So, it’s the big moment: you’re ready for the runway.
You know your camera, you’ve got a ticket or a press pass. Maybe you’ve even shot a show or two before? If so, awesome! I want to show you how to shoot a fashion show even better than before.
Before we talk about how to make the most of what you’ve got, let’s go over what should absolutely be in your camera bag for fashion show photography:
- Your camera(s) – duh!
- Your lens(es) – if you’re not sure what to pack, click here to read my rundown on lenses!
- Extra batteries
- Bigger and/or more memory cards than you think you need
- If it’s a big show where there’s not a lot of space for all the photographers, a monopod and/or a collapsible stool can help a lot!
- Maybe a flash for pictures before or after the show, or possibly for backstage photos if you have access. (Keep reading to see why I do not recommend using a flash during the show!)
Bag packed? Great! Now, let’s talk about what you can do to get that extra edge!
1. Have your settings dialed in before the fashion show starts.
If you can get information about the lighting in advance, do. At the Oxford Fashion Studio shows I photographed this and last season, the models started walking only seconds after the lights come on. So it pays to be ready! Sometimes you can’t find out in advance, in which case your best bet is to ask the photographers around you or make whatever educated guesses you can.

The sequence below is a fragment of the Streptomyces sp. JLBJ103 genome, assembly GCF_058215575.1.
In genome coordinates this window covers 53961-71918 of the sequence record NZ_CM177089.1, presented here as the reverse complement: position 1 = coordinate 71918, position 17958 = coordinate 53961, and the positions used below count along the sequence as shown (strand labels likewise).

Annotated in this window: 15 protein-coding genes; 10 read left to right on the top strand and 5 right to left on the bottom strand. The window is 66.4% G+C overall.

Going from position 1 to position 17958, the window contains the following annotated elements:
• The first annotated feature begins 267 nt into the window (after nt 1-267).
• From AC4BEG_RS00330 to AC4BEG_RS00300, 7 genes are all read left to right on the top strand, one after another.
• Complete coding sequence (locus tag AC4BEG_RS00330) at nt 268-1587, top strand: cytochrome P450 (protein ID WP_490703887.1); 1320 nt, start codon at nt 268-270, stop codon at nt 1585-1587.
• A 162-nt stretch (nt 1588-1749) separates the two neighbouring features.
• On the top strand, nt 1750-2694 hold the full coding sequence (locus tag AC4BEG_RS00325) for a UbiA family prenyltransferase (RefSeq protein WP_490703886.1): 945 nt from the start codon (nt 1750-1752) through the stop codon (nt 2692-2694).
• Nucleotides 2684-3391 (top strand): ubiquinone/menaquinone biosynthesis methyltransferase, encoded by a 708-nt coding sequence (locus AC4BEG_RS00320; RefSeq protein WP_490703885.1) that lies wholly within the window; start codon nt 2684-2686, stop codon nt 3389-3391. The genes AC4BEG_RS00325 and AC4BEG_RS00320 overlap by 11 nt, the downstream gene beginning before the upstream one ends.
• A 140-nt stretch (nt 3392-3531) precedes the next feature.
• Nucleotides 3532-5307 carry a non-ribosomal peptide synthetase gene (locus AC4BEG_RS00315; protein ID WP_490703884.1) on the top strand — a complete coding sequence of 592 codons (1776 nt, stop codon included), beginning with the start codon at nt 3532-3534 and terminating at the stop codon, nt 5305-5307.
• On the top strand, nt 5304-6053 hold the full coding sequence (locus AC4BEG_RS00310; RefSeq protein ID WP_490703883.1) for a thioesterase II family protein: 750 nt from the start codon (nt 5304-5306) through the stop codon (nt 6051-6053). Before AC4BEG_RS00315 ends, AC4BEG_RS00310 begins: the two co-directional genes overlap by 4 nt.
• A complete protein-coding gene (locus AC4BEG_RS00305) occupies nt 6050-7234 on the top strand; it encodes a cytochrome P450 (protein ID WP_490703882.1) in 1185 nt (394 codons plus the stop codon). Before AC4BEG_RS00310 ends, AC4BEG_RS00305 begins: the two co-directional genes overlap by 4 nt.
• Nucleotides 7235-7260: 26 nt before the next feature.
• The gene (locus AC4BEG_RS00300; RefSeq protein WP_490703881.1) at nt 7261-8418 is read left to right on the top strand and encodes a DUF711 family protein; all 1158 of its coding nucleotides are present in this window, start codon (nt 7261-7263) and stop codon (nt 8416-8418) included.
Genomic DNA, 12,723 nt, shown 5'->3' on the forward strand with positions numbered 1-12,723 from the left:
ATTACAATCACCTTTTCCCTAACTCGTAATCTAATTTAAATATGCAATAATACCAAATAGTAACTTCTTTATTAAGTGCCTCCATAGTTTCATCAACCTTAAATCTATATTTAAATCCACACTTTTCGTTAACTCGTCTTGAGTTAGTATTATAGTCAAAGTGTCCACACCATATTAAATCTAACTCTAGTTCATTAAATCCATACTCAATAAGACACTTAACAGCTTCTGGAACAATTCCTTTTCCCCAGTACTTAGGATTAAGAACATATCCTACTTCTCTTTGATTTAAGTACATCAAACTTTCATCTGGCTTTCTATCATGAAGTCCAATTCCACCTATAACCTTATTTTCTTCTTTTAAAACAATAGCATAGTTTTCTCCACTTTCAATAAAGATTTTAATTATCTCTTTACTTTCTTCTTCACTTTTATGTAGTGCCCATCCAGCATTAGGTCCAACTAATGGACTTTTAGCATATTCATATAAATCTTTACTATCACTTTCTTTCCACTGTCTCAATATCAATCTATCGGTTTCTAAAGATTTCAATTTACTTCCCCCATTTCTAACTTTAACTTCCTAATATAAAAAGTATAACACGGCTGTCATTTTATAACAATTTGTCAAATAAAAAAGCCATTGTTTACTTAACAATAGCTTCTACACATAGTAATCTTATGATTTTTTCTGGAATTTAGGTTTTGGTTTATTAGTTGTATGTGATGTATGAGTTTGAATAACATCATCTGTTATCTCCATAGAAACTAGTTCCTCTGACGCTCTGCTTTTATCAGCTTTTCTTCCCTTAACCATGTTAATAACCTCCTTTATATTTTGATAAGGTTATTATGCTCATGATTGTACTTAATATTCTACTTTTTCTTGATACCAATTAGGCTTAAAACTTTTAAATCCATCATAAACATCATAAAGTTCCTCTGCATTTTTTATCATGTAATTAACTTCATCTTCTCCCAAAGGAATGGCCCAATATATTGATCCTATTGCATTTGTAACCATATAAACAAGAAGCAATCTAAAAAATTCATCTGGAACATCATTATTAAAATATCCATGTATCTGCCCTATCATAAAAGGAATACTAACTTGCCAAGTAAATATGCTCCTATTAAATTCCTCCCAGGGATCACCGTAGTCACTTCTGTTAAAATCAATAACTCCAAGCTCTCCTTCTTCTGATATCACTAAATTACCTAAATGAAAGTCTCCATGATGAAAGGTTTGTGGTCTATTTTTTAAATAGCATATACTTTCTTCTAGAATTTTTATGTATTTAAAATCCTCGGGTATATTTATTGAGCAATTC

If you really have no idea, start out with aperture priority with auto-iso and a minimum shutter speed if your camera allows it. That way you won’t miss the first shots if the models start walking immediately, and you can switch over to manual as soon as you get a pause. Tungsten lighting is pretty common and is a good bet for white balance (but shooting RAW means you don’t have to worry about this one).
2. Runways aren’t always evenly lit, so find the best light.
Especially when you’re photographing smaller fashion shows, there are often spots along the runway where the light is brighter (or dimmer). Don’t change your settings any more than you really need to. Instead, expose for the spot you like the best, and wait for the models to get there.
3. Don’t use flash, and don’t be afraid of a high ISO.
A lot of shows don’t allow flashes at all, and even if they do I wouldn’t recommend flash: the light design is an important part of the show! If you need to push your ISO up to work with the light you have, do it. Having your aperture where you need it and your shutter speed fast enough to freeze the motion is way more important here.
4. Shoot to the beat.
I don’t necessarily mean to the beat of the music, although usually they’ll line up! What I mean is that you should shoot photos to the beat of the model’s walk. You’ll get the most flattering full-body shots right when the model’s foot hits the ground. Pay attention to their walk and shoot as they step to get better images.
Now, go forth and shoot! Good luck, and most of all, I hope you enjoy it—there’s nothing like the energy of a good show!
Are you planning on photographing a show? If so, I’d love to hear about it! Or did you know how to shoot a fashion show already—and do you have tips I didn’t mention here? Let’s chat in the comments!